National Suicide Prevention Month
Suicide is the tragic end of a valuable life and a permanent solution to a temporary problem. This is unfortunately also one of the fastest-growing epidemics in the United States, and many other countries around the globe.
In the United States alone, 44,000 people take their own lives each year. A large number (31,000) of those suicides are committed by Caucasian men.
Suicide Prevention Awareness Month aims to raise awareness about this terrible situation and to encourage education about how to prevent it.
Although suicide has been an issue for most of human history, it has only become a major problem in recent years. Although suicide was common in the past it was rarely discussed due to the shame associated with losing a loved one to suicide. Suicide is still considered a crime in certain parts of the globe.
In the West, suicide has become a major cause of death in recent years.
People who have suicidal thoughts often feel that they cannot talk to others because of the stigmas. The loved ones of suicide victims are often left in the dark, scared, and often completely confused as to what actually happened.
The National Alliance of Mental Illness works every year to raise awareness about the difficulties and pain of suicide attempts. These organizations help prevent suicide by raising awareness and teaching people about signs that could indicate suicidal thoughts.
This type of work isn’t something anyone can do on their own. It is important for everyone to pay attention and look out for signs to help them get the help they need.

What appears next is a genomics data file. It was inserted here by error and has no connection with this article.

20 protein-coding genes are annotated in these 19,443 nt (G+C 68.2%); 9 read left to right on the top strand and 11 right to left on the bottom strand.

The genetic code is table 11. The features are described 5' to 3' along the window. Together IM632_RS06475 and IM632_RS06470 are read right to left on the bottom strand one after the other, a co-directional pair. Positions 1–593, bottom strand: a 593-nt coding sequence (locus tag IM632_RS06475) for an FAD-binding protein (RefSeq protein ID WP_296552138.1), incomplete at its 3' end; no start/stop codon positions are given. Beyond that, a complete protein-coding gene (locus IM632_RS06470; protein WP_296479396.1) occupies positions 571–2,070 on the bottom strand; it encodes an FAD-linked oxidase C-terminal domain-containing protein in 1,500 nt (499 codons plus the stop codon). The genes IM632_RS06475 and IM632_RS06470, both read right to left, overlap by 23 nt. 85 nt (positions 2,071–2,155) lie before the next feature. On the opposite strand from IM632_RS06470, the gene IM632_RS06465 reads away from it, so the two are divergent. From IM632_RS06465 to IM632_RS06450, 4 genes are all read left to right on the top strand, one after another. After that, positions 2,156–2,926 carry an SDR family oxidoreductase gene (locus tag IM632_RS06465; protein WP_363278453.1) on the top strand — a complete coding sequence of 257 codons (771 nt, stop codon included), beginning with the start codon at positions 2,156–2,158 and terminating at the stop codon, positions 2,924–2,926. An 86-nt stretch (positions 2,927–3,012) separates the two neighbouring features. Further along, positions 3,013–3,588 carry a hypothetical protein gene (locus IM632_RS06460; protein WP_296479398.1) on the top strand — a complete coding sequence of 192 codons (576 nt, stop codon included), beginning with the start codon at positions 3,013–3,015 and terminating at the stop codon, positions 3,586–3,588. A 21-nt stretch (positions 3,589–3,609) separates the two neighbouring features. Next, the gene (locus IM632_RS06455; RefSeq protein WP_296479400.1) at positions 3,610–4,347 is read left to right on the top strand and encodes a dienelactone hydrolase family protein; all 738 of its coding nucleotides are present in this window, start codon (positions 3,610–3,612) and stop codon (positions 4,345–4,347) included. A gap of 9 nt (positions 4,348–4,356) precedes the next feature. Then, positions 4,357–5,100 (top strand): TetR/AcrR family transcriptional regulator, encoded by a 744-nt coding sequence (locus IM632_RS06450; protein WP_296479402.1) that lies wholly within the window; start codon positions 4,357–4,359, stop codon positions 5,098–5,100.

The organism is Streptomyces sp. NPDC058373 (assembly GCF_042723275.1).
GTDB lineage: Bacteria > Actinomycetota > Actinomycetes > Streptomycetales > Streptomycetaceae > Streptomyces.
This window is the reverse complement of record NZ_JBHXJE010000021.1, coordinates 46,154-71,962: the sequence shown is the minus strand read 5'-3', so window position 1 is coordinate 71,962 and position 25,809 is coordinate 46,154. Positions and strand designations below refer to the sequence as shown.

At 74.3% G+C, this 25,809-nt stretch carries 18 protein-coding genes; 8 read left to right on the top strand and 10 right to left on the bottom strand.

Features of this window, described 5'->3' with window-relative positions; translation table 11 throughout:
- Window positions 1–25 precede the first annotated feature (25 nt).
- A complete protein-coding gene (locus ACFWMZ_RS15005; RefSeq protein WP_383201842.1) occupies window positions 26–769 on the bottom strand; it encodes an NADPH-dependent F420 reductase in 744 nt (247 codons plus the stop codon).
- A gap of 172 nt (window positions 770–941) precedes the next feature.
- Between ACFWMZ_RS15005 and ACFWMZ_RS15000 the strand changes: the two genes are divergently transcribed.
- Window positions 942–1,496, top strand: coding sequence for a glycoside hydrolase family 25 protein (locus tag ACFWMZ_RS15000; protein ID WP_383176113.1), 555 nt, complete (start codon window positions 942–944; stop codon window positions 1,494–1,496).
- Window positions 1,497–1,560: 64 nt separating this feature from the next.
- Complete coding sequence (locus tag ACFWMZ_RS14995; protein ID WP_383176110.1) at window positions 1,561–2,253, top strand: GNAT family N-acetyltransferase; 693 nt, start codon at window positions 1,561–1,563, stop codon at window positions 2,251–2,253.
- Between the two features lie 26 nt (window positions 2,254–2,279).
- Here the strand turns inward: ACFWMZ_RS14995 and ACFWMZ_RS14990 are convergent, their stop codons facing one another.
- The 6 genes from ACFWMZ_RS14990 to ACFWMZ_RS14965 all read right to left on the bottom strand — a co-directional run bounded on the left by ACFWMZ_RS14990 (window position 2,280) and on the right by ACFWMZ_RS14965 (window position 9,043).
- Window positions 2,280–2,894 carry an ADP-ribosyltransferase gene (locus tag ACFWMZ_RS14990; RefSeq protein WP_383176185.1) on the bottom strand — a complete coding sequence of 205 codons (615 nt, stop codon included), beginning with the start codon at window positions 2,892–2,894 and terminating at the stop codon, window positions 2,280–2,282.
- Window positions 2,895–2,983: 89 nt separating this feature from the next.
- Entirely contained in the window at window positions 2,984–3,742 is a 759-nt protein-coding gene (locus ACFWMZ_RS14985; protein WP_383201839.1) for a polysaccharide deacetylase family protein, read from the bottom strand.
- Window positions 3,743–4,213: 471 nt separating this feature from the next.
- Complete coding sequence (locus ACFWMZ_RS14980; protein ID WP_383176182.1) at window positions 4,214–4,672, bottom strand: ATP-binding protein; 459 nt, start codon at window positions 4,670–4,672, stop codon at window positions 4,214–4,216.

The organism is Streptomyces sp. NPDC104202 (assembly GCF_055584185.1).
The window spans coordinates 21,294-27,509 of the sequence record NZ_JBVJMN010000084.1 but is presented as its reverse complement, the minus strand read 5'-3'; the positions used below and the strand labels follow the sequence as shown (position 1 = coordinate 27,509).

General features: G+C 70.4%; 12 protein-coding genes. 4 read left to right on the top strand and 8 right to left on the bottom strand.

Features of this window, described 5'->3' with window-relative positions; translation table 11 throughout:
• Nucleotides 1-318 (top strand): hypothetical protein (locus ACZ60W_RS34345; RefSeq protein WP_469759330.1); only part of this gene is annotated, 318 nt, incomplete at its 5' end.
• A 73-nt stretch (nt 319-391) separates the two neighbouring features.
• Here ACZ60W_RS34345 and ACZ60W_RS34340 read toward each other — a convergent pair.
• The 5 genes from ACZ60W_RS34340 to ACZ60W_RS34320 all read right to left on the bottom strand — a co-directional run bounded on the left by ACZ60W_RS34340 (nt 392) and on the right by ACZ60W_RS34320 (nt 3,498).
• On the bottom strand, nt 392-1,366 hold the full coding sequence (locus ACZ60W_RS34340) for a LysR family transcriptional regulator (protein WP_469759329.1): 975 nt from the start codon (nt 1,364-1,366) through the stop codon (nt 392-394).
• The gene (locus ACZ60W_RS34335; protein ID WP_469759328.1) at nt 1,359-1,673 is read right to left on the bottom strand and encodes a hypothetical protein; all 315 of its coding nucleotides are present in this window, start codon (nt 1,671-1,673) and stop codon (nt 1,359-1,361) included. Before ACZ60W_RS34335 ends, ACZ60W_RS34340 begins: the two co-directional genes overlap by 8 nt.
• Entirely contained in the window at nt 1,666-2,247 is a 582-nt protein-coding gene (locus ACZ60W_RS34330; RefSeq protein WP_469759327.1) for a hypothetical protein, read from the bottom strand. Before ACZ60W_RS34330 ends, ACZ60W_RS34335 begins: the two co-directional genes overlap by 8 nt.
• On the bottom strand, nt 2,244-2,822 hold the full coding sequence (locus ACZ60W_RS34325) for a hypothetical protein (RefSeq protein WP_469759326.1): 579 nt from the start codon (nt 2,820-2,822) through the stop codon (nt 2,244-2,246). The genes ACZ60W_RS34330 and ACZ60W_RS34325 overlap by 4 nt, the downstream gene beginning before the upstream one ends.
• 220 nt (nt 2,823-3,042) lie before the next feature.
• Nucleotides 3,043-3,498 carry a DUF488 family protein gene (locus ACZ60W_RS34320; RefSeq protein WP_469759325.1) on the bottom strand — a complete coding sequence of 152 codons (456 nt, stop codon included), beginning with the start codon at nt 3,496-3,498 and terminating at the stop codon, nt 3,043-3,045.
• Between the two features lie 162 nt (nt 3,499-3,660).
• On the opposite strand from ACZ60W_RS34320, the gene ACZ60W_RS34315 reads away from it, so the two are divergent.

Suicide Prevention Awareness Month allows you to take a moment and evaluate yourself and others around you. This helps ensure that anyone who is in desperate need of assistance is not missing out or living at risk.
Suicide Prevention Awareness Month can be observed by educating yourself in all the ways that it is possible to identify people at risk of suicide. It’s easier than ever for people to have open and honest conversations in order to gain the information and resources needed to help them understand their situation, be a friend, and get the help they need.
These are important factors that can provide hope and prevention.
Paying attention to the signs and symptoms of suicide can be a lifeline for someone at risk. Talk openly, without being judgmental or harsh. Make sure you know how to access suicide prevention hotlines in your area.
Donating to a national charity or finding local charities that work nearby can help you provide vital resources for those in need. To keep their programs running, hotlines, counselors and education services, as well as hotlines and pamphlets, need financial support. This can be done in memory of a suicide victim.
Donate to these charities:
Talk to someone you trust, get professional therapy, and call a suicide hotline if you are having suicidal thoughts. Suicide Prevention Awareness Month is worth it. You are a valuable person.